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PhD, Union Institute / Doctor of Social Science, University of Leicester

Covid-19 is certainly proving to be a game-changer – and we still don’t know to what extent it will affect our ability to develop leaders. But one thing is for sure: there are permanent changes in store for us all.

So, here’s the message: these aren’t obstacles to overcome; they’re opportunities to embrace. Let’s explore how.

In so many situations, we’re used to delivering training the old-fashioned way – with an instructor in front of a classroom full of students. And sure, we’ve used computer-and-internet-based methods to replicate that experience (Zoom, Zoom). But we’re not limited to that; there are better ways.

Our usual way of training – traditional classroom, virtual classroom, even computer-based courses – are all built around the same model: the teacher (real or computerized) imparts knowledge to the student who (hopefully) is paying attention to what he/she is being told. But adults learn better when they can manage much of the learning content and process. So, instead of being the “sage on the stage,” let’s considering being the “guide on the side.” Let’s give the learner more control over where, when, and even what she/he needs to do to learn…with our guidance of course. And all of it done with the restrictions we’re experiencing these days. Let me give you an example.

I have a client interested in improving first-line supervisors’ leadership skills, particularly new supervisors. But her organization is clustered in five processing factories located around the country, none of whom have a built-in leadership development capability. (She relies on her organization’s headquarters for what little leadership development she can provide to her supervisors.)  So, what I proposed – and what she agreed to – was a program using blended learning strategies that could support her dispersed organization and employee base. (Employees are almost all teleworking full-time right now in these “knowledge factories” she runs. This solution requires no particular expertise in leadership development or training delivery and can be done 100% virtually. Here it is.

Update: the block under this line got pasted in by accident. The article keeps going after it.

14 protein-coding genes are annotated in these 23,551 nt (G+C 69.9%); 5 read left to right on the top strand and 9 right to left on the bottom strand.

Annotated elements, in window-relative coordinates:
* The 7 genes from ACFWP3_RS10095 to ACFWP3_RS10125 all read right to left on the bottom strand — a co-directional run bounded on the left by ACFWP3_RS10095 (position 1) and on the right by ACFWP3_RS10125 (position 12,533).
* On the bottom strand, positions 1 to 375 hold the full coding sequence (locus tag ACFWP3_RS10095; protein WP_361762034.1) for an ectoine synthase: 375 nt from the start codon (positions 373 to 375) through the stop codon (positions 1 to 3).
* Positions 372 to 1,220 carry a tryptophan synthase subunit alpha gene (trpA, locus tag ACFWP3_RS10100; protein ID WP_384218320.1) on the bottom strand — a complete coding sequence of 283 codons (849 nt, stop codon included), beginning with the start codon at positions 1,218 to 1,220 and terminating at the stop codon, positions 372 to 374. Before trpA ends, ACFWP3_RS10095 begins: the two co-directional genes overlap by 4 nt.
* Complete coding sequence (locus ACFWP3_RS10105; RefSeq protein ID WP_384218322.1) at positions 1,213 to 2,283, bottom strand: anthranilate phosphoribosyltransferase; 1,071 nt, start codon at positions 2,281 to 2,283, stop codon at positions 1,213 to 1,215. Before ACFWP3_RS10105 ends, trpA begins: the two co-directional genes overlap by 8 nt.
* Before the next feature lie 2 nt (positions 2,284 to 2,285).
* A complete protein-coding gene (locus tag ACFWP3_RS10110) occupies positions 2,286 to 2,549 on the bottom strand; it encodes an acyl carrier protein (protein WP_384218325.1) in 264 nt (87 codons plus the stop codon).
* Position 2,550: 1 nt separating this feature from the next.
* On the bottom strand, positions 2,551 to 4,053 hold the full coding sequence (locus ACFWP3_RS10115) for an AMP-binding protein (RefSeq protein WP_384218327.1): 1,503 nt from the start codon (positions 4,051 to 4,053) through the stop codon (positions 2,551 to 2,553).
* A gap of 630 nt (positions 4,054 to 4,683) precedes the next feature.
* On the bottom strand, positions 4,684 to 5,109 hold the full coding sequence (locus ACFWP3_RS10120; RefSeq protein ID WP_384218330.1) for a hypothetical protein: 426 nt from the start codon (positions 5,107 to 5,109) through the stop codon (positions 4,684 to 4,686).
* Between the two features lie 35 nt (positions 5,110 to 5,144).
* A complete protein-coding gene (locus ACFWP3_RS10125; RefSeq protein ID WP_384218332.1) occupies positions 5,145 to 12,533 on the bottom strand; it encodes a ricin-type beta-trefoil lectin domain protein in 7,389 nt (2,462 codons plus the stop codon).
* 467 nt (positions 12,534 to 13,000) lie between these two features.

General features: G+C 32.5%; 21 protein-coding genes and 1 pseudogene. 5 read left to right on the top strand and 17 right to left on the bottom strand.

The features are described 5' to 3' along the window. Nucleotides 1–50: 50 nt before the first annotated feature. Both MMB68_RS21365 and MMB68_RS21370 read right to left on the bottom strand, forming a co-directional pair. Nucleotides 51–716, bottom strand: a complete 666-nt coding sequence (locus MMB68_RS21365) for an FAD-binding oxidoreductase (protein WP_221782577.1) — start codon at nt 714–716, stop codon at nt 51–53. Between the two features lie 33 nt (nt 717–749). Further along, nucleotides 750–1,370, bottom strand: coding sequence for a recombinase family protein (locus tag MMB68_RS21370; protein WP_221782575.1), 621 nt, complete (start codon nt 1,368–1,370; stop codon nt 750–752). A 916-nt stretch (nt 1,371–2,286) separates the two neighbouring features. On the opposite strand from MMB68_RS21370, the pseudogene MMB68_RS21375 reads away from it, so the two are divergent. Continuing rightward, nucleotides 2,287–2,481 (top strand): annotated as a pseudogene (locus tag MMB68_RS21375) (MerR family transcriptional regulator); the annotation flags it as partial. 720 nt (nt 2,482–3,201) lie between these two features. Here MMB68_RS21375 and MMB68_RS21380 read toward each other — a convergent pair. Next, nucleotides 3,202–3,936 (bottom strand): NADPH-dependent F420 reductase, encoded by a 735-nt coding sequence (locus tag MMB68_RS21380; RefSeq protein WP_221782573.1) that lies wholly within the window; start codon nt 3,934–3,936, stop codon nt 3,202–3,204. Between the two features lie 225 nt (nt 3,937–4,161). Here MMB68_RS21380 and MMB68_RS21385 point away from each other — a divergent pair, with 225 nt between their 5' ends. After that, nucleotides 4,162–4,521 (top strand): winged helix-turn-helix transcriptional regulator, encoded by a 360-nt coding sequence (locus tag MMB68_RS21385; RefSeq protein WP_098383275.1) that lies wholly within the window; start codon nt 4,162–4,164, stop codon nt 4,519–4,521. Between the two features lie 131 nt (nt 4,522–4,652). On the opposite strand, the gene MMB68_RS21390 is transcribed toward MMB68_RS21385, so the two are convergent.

Participants take a series of online, self-paced courses covering a competency set selected by my client’s senior leadership. (These courses are already available through the corporate university.) After taking each course, the supervisor and his/her manager sit down and have a conversation about the learning – using a set of discussion questions provided to the manager. The manager can then reinforce the learning, re-direct it if necessary, and give it an immediate organizational context and application. No courses to attend, no travel, little time spent away from production, extraordinarily little cost, and no particular expertise required. Yet each of these “factories” now as a leadership development capability they didn’t have before!

With or without the impact of the Covid-19 virus, these things were a good idea. But it took a sudden change like that to break out of the paradigm my client’s organization was stuck in. You know how they say something is a feature, not a bug? Well, the coronavirus that causes Covid-19 is a bug, but it can help us bring out some exceptionally good features in our work if we let it.